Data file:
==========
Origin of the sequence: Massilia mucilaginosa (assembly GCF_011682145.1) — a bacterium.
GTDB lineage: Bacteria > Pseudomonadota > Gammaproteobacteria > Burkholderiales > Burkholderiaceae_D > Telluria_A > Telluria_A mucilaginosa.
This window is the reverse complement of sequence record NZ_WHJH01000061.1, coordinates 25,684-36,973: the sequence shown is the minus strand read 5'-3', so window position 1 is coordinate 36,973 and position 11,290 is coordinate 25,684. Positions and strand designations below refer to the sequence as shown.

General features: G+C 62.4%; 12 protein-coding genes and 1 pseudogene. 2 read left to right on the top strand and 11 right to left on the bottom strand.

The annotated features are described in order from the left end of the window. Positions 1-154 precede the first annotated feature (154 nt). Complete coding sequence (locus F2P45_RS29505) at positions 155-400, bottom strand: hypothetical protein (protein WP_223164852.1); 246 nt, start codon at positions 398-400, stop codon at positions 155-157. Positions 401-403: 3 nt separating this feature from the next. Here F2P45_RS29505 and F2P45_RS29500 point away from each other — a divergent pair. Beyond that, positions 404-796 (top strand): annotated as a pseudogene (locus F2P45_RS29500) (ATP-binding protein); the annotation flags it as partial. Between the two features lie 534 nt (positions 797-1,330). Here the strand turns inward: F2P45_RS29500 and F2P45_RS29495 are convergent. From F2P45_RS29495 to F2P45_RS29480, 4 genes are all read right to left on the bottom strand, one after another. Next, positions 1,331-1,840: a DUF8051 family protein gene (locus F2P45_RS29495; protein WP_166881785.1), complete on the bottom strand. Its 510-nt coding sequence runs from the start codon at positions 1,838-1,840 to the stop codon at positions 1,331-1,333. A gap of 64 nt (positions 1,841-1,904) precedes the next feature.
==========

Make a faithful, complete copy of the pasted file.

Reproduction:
Origin of the sequence: Massilia mucilaginosa (assembly GCF_011682145.1) — a bacterium.
GTDB lineage: Bacteria > Pseudomonadota > Gammaproteobacteria > Burkholderiales > Burkholderiaceae_D > Telluria_A > Telluria_A mucilaginosa.
This window is the reverse complement of sequence record NZ_WHJH01000061.1, coordinates 25,684-36,973: the sequence shown is the minus strand read 5'-3', so window position 1 is coordinate 36,973 and position 11,290 is coordinate 25,684. Positions and strand designations below refer to the sequence as shown.

General features: G+C 62.4%; 12 protein-coding genes and 1 pseudogene. 2 read left to right on the top strand and 11 right to left on the bottom strand.

The annotated features are described in order from the left end of the window. Positions 1-154 precede the first annotated feature (154 nt). Complete coding sequence (locus F2P45_RS29505) at positions 155-400, bottom strand: hypothetical protein (protein WP_223164852.1); 246 nt, start codon at positions 398-400, stop codon at positions 155-157. Positions 401-403: 3 nt separating this feature from the next. Here F2P45_RS29505 and F2P45_RS29500 point away from each other — a divergent pair. Beyond that, positions 404-796 (top strand): annotated as a pseudogene (locus F2P45_RS29500) (ATP-binding protein); the annotation flags it as partial. Between the two features lie 534 nt (positions 797-1,330). Here the strand turns inward: F2P45_RS29500 and F2P45_RS29495 are convergent. From F2P45_RS29495 to F2P45_RS29480, 4 genes are all read right to left on the bottom strand, one after another. Next, positions 1,331-1,840: a DUF8051 family protein gene (locus F2P45_RS29495; protein WP_166881785.1), complete on the bottom strand. Its 510-nt coding sequence runs from the start codon at positions 1,838-1,840 to the stop codon at positions 1,331-1,333. A gap of 64 nt (positions 1,841-1,904) precedes the next feature.